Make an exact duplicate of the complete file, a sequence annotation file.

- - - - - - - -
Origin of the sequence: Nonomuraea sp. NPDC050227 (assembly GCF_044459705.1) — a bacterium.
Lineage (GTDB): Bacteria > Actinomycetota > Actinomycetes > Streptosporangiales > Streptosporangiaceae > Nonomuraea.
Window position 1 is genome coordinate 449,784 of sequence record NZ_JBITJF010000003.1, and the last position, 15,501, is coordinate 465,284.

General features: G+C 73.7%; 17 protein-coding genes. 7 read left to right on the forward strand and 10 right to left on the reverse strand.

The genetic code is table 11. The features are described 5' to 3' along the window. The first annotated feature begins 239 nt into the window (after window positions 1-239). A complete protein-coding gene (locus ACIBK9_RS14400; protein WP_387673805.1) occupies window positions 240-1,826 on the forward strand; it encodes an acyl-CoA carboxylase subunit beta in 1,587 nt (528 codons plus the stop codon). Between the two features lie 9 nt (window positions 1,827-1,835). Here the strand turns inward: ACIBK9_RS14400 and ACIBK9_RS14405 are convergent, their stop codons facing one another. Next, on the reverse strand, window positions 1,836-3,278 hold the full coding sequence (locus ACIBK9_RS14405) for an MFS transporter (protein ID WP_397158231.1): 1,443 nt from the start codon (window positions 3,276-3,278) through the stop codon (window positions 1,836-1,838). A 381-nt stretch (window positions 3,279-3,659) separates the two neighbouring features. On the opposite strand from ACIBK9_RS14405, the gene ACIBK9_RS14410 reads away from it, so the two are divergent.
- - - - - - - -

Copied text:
Origin of the sequence: Nonomuraea sp. NPDC050227 (assembly GCF_044459705.1) — a bacterium.
Lineage (GTDB): Bacteria > Actinomycetota > Actinomycetes > Streptosporangiales > Streptosporangiaceae > Nonomuraea.
Window position 1 is genome coordinate 449,784 of sequence record NZ_JBITJF010000003.1, and the last position, 15,501, is coordinate 465,284.

General features: G+C 73.7%; 17 protein-coding genes. 7 read left to right on the forward strand and 10 right to left on the reverse strand.

The genetic code is table 11. The features are described 5' to 3' along the window. The first annotated feature begins 239 nt into the window (after window positions 1-239). A complete protein-coding gene (locus ACIBK9_RS14400; protein WP_387673805.1) occupies window positions 240-1,826 on the forward strand; it encodes an acyl-CoA carboxylase subunit beta in 1,587 nt (528 codons plus the stop codon). Between the two features lie 9 nt (window positions 1,827-1,835). Here the strand turns inward: ACIBK9_RS14400 and ACIBK9_RS14405 are convergent, their stop codons facing one another. Next, on the reverse strand, window positions 1,836-3,278 hold the full coding sequence (locus ACIBK9_RS14405) for an MFS transporter (protein ID WP_397158231.1): 1,443 nt from the start codon (window positions 3,276-3,278) through the stop codon (window positions 1,836-1,838). A 381-nt stretch (window positions 3,279-3,659) separates the two neighbouring features. On the opposite strand from ACIBK9_RS14405, the gene ACIBK9_RS14410 reads away from it, so the two are divergent.